To examine factors in middle-aged Swedish men and women predicting the conversion from a state of abnormal glucose regulation to normal glucose tolerance (NGT) after 8-10 years.
At baseline 3128 men and 4821 women, aged 35-56 years, without previously diagnosed diabetes underwent an oral glucose tolerance test and completed a questionnaire. At follow-up, 2383 men and 3329 women were re-examined. The study group consisted of 156 men and 124 women with impaired fasting glucose (IFG), impaired glucose tolerance (IGT), or both at baseline.
The rate of reversal to NGT from IFG or IGT was similar regardless of gender. In participants having IFG or IGT, reversal to NGT was predicted by low fasting and 2-h insulin, homeostasis model assessment of insulin resistance and of pancreatic beta cell function, body mass index and waist circumference without differences between gender and baseline glucose tolerance group. Low 2-h glucose, however, predicted reversal to NGT in men with IFG at baseline, but not in men with IGT at baseline, or in women with either IFG or IGT at baseline. Men reverting to NGT had higher coffee consumption and women had higher baseline leisure-time physical activity. In multiple logistic regression, including all participants, low fasting and 2-h glucose remained independent predictors of reverting to NGT.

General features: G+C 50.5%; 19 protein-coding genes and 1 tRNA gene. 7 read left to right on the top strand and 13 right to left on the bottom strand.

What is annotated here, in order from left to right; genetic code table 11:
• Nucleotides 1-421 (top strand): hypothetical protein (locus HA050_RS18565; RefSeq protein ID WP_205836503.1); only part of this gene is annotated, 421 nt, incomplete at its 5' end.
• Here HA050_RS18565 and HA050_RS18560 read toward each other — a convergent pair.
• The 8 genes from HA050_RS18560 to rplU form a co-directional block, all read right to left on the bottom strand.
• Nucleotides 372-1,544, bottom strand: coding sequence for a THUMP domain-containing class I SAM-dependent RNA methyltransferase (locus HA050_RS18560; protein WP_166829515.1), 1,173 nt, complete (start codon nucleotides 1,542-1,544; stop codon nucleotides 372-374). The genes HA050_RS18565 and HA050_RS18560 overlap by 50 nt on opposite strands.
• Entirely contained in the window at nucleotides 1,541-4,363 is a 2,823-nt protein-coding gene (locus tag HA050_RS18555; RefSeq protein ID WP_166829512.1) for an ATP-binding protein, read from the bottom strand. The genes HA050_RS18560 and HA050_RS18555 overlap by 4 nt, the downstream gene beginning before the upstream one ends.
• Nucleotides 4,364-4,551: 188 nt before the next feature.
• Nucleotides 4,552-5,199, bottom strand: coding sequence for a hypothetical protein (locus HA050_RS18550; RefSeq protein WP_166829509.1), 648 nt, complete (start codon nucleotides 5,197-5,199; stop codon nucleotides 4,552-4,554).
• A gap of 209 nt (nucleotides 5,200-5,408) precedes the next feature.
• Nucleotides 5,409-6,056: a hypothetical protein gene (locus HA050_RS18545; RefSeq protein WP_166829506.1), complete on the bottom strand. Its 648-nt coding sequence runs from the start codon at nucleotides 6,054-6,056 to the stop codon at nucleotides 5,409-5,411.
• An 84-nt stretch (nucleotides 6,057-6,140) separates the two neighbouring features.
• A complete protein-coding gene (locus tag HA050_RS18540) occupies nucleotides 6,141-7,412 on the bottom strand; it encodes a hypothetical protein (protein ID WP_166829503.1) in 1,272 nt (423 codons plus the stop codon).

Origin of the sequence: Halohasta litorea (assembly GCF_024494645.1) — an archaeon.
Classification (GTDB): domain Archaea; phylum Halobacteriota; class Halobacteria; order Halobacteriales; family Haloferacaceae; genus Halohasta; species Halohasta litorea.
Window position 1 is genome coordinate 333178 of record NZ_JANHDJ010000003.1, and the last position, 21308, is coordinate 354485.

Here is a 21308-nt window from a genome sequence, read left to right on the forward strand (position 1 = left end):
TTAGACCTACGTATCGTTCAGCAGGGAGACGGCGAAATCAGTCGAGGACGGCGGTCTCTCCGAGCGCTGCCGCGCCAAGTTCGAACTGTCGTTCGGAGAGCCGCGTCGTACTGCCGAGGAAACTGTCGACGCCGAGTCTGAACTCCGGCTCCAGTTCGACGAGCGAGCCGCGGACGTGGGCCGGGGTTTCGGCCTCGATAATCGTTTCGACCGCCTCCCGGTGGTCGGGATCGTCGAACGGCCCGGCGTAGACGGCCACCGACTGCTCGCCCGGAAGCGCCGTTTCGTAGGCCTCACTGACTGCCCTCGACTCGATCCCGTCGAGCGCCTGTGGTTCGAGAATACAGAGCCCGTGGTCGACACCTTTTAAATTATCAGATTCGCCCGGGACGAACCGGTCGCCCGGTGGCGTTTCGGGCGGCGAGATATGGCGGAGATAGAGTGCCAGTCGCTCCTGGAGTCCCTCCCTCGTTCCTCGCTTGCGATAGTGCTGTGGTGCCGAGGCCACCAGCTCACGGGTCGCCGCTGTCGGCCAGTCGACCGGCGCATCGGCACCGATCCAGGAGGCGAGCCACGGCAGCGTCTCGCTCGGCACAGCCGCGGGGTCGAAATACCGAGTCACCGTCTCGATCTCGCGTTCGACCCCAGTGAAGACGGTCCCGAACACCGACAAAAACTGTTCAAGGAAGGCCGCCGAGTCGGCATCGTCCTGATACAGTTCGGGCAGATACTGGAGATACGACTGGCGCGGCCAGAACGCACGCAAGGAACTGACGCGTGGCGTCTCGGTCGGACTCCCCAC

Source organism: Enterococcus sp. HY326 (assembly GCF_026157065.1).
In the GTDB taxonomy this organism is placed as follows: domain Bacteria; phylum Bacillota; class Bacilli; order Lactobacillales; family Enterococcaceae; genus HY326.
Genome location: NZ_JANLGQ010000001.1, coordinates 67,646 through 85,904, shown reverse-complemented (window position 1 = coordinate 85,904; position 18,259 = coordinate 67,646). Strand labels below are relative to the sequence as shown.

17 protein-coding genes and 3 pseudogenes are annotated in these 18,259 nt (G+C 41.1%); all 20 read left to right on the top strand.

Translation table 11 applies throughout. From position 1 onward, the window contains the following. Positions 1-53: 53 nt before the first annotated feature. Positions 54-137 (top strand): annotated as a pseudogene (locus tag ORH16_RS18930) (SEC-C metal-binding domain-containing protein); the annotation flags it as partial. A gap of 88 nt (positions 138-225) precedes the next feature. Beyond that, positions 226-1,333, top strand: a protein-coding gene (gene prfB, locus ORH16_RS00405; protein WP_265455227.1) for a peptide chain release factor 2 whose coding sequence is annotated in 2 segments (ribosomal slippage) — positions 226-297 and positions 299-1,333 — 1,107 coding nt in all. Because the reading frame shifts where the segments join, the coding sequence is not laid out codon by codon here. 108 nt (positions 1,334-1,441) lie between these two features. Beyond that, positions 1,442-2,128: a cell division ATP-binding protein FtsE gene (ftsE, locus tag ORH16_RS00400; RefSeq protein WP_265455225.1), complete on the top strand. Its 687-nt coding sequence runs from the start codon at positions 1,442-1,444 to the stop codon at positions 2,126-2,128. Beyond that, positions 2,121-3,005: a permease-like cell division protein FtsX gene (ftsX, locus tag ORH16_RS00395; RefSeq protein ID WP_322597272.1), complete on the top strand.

Factors predicting reversal to NGT were measures correlated with low insulin resistance, but also lower insulin secretion, perhaps indicating a lower pancreatic beta cell workload in those who reverted. In men, but not in women, low 2-h glucose was of predictive value.